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Panipat About this soundpronunciation , is a historic city in Haryana, India. It is 90 km north of Delhi and 169 km south of Chandigarh on NH-1. The three battles fought near the city in 1526, 1556 and 1761 were all turning points in Indian history. The city is famous in India by the name of "City of Weavers" and "Textile City". It is also known as the "cast-off capital" due to being "the global centre for recycling textiles".[2]

Panipat
City
Panipat is located in Haryana
Panipat
Panipat
Location in Haryana, India
Panipat is located in India
Panipat
Panipat
Panipat (India)
Coordinates: 29°23′N 76°58′E / 29.39°N 76.97°E / 29.39; 76.97Coordinates: 29°23′N 76°58′E / 29.39°N 76.97°E / 29.39; 76.97
Country India
StateHaryana
DistrictPanipat
Area
 • Total64 km2 (25 sq mi)
Elevation
219 m (719 ft)
Population
 (2011)[1]
 • Total295,970
 • Density4,600/km2 (12,000/sq mi)
Language
 • OfficialHindi, Punjabi
Time zoneUTC+5:30 (IST)
PIN
132103
Telephone code0180
ISO 3166 codeIN-HR
Vehicle registrationHR-06 (Private Vehicles) HR-67 (Commercial Vehicles)
Websitehttp://panipat.gov.in

Contents

HistoryEdit

 
Statue of the Hindu Emperor of Delhi in 1556 Hem Chandra Vikramaditya, at Panipat, who lost his life in the Second Battle of Panipat

Panipat district was carved out from the erstwhile Karnal district on 1 November 1989. On 24 July 1991 it was again merged with Karnal district. On 1 January 1992, it again became a separate district. According to the legend, Panipat was one of the five cities (prasthas) founded by the Pandava brothers during the times of the Mahabharata; its historic name was Pandavaprastha (Sanskrit: पाण्डवप्रस्थ, lit. city of Pandavas) Panipat was the scene of three pivotal battles in Indian history. Panipat is first recorded in the Mahabharata as one of the five villages that the Pandavas demanded from Duryodhana. The five villages are the "panch pat":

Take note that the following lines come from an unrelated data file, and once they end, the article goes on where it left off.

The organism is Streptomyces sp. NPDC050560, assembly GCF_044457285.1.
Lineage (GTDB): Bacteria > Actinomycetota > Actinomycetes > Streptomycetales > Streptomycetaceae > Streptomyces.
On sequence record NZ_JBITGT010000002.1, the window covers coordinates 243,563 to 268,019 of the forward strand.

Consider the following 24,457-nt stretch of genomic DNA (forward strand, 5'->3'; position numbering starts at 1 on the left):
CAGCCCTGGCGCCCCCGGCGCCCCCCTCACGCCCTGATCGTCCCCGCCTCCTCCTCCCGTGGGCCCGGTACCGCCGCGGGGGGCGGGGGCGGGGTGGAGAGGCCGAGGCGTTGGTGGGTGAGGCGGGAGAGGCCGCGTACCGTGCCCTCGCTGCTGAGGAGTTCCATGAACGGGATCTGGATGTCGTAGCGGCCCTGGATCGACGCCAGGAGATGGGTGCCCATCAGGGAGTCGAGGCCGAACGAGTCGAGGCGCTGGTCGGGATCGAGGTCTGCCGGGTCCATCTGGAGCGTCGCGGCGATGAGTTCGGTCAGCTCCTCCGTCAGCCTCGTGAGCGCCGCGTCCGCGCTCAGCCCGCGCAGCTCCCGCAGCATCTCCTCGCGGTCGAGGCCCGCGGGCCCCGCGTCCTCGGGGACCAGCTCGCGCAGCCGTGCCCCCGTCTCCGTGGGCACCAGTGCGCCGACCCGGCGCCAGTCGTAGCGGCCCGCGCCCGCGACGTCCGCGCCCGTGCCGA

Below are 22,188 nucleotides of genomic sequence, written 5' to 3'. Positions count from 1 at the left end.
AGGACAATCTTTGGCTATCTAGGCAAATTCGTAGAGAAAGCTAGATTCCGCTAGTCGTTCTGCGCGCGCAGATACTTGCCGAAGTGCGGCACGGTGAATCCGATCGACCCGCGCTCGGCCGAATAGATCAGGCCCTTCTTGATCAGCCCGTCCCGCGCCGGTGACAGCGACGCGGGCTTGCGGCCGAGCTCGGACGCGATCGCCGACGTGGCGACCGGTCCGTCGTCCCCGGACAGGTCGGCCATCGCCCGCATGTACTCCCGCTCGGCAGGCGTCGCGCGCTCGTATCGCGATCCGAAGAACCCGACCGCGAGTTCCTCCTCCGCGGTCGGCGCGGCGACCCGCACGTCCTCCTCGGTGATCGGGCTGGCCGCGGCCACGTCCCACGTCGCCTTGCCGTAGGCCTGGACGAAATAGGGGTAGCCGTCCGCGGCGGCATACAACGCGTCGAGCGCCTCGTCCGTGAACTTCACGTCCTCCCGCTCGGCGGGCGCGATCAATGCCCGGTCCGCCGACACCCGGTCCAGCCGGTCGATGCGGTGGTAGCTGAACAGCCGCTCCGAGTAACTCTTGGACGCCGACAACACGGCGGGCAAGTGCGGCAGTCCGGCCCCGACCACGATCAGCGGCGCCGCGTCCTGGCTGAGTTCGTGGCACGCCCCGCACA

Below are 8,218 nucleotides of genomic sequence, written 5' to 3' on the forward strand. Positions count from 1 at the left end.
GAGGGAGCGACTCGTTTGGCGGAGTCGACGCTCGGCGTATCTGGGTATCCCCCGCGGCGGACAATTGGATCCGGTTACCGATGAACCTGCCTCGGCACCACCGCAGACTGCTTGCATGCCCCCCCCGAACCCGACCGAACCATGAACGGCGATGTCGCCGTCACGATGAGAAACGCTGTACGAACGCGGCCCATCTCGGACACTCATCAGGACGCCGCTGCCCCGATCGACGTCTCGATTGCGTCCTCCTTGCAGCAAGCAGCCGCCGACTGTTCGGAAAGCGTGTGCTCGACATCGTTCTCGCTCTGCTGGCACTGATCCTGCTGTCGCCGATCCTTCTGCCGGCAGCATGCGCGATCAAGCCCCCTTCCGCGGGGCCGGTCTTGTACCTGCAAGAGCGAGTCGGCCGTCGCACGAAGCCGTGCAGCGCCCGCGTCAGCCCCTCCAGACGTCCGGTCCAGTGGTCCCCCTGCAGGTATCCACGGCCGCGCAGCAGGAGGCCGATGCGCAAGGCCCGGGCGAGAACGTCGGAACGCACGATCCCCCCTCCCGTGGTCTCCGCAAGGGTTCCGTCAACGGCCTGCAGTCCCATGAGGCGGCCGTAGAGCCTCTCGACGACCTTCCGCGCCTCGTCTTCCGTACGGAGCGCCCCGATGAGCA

• Panaprastha (now known as Panipat)
  • Suvarnaprastha (now known as Sonipat)
  • Indraprastha (now known as Delhi)
  • Vyaghraprastha became Baghpath (now known as Baghpat)
  • Tilaprastha (now known as Tilpat)

GeographyEdit

Panipat is located at 29°23′N 76°58′E / 29.39°N 76.97°E / 29.39; 76.97.[3] It has an average elevation of 219 metres (718 feet).

DemographicsEdit

As per 2011 census, the city had a population of 294,292.[1] Panipat's urban agglomeration had a population of 295,970. The literacy rate was about 83%.[4]

LandmarksEdit

Hemu's Samadhi SthalEdit

The wounded Hemu (a Hindu hero also known as Samrat Hem Chandra Vikramaditya) was captured by Shah Quli Khan in the Second Battle of Panipat and carried to the Mughal camp at Shodapur on Jind Road at Panipat.[5] According to Badayuni,[6] Bairam Khan asked Akbar to behead Hemu so that he could earn the title of Ghazi. Akbar replied, "He is already dead, if he had any strength for a duel, I would have killed him." After Akbar's refusal Hemu's body was denied honour by the Mughal battle tradition and was unceremoniously beheaded by Bairam Khan. Hemu's head was sent to Kabul where it was hung outside the Delhi Darwaza while his body was placed in a gibbet outside Purana Quila in Delhi to terrorise Indians.[7]

Ibrahim Lodhi's TombEdit